This post is a follow-up to my first post about the trading relationship between the UK and EU post Brexit
I put a lot into the mix in that blog post, possibly a little too much for maximum coherence (I’m still a new blogger) but the following stands in terms of my conclusion:
“So, problems all around, UK economy not looking great but neither does the EU27 (as I might now refer to the remaining member states after Brexit if it happens) particularly if you include unemployment levels, especially youth unemployment . Any conclusion we can draw?
YES. Who wants to impair the economy of either the UK or the EU by unreasonable trade conditions after Brexit?
The truth is, neither party can afford it.”
In this post I take this theme forward, both in light of my own further thoughts and developments since my earlier post.
I would normally write thousands of words now before revealing the conclusion down at the bottom of the post. In this case, I’ll make an exception and reveal the punchline now:
I believe that there is already agreement between the Cameron Government and the European Commission and the main leaders of EU member states about what the post Brexit trade settlement and relationship will be. The reason for this is very simple, that there is not only a compelling need for one but it must also be concluded so rapidly that there is very little time to do this following a referendum result for leaving the EU.
In summary it relies on the following:
Damage to both the UK and the EU will be unacceptable in the event of breaking up without a viable deal. This is supported by statements from the IMF that Brexit has the potential to inflict regional and even global damage. Clearly this is not something that uniquely affects the UK, a point not too many (any?) commentators have picked up on. Normally it is only described how weak the UK is in a bargaining position when it comes to trade due to the size of the EU as a portion of our GDP.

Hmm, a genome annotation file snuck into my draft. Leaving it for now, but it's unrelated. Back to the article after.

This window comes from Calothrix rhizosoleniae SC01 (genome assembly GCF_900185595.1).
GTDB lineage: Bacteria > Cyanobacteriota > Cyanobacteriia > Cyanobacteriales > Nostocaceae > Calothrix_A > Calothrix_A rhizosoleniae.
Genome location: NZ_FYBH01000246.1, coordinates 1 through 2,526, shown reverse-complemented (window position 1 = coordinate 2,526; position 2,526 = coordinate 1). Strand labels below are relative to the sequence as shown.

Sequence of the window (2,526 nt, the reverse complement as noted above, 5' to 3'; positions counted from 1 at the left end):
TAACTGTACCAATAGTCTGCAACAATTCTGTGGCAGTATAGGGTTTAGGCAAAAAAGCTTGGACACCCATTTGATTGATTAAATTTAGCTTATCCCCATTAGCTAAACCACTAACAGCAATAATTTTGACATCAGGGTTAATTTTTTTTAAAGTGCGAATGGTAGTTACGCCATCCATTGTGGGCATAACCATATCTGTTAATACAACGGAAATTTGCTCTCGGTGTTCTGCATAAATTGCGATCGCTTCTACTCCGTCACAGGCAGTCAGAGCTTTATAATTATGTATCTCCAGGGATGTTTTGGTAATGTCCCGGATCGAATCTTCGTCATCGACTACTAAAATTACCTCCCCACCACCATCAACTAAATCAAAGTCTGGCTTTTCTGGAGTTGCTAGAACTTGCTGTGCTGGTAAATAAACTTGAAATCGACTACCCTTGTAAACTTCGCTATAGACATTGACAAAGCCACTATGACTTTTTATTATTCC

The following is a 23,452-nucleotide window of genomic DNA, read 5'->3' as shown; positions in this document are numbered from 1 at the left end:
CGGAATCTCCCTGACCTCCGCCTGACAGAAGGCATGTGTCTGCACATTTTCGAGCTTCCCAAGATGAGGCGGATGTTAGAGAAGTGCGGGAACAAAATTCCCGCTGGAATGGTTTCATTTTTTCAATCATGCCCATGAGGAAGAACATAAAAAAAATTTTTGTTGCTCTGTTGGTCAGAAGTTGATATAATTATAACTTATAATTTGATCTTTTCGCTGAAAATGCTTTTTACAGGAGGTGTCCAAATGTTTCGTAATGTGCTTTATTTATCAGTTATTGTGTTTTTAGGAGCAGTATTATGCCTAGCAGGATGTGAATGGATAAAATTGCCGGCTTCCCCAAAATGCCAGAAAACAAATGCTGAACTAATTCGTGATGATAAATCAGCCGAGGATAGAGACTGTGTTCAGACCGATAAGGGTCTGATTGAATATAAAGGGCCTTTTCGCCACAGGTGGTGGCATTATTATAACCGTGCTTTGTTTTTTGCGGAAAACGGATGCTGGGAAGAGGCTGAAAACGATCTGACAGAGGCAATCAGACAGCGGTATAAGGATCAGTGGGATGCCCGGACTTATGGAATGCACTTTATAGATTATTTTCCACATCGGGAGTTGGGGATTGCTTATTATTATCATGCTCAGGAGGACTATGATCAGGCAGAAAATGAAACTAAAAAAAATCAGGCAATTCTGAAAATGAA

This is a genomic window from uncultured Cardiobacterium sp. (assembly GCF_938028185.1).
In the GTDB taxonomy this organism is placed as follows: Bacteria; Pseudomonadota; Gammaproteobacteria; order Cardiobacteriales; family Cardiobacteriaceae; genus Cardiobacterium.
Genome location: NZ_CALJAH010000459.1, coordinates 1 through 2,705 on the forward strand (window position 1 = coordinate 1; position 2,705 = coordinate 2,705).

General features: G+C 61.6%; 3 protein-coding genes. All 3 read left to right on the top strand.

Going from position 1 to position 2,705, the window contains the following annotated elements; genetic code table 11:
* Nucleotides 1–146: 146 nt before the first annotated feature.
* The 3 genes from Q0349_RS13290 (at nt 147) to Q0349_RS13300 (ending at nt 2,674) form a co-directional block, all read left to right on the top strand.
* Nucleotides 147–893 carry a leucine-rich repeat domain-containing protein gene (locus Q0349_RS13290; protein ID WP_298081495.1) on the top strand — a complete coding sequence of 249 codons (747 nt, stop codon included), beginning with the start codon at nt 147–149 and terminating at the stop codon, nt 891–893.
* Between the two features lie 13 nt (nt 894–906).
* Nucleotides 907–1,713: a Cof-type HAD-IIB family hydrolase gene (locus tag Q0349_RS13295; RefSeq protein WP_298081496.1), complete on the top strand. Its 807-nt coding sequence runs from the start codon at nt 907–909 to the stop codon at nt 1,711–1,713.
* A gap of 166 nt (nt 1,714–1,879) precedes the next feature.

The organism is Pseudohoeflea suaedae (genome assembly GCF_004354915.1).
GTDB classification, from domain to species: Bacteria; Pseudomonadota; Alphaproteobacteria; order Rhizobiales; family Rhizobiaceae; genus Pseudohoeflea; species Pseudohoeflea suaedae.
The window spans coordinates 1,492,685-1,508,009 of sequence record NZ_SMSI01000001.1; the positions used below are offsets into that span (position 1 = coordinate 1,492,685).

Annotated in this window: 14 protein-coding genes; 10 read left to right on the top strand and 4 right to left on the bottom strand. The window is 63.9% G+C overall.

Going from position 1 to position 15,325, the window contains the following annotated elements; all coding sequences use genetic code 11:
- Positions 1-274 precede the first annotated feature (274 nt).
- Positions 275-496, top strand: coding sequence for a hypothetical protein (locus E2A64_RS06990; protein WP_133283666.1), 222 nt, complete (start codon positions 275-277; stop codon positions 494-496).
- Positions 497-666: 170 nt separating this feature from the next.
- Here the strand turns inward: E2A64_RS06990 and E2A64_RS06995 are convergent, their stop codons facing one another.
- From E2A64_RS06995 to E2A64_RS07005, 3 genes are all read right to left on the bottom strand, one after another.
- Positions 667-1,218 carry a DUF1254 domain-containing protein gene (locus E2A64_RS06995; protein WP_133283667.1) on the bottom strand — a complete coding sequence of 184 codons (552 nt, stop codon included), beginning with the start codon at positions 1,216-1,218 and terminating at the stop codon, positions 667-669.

The nature of the deal will by necessity need to ameliorate the impacts predicted by the IMF and indeed uncertainty causes damage itself. We don’t need to wait for a poor deal to see harm done, markets not knowing what post Brexit arrangements are for an extended period will harm investment and spending. That starts the instant a win for Leave looks likely, it doesn’t have to wait for the announcement of the referendum, let alone the announcement of the deal itself. This effect is amplified of course by all the doom laden predictions coming from the Government and Remain camps. Cameron himself has made this problem worse in his drive to win the referendum at all costs.
So we can see the timescales are not years, months but likely days or weeks maximum (as we are only a few weeks away from the referendum as I write this).
In terms of timescales for a deal, we are potentially looking at 2 years for Article 50 negotiations to complete and that is only after they have been triggered. There is talk of months of preparation before the UK is ready to begin formal negotiations and that a grand tour of Europe (again) by Cameron or his successor will be undertaken to smooth the path in formal negotiations. I disagree and feel we will see no such thing.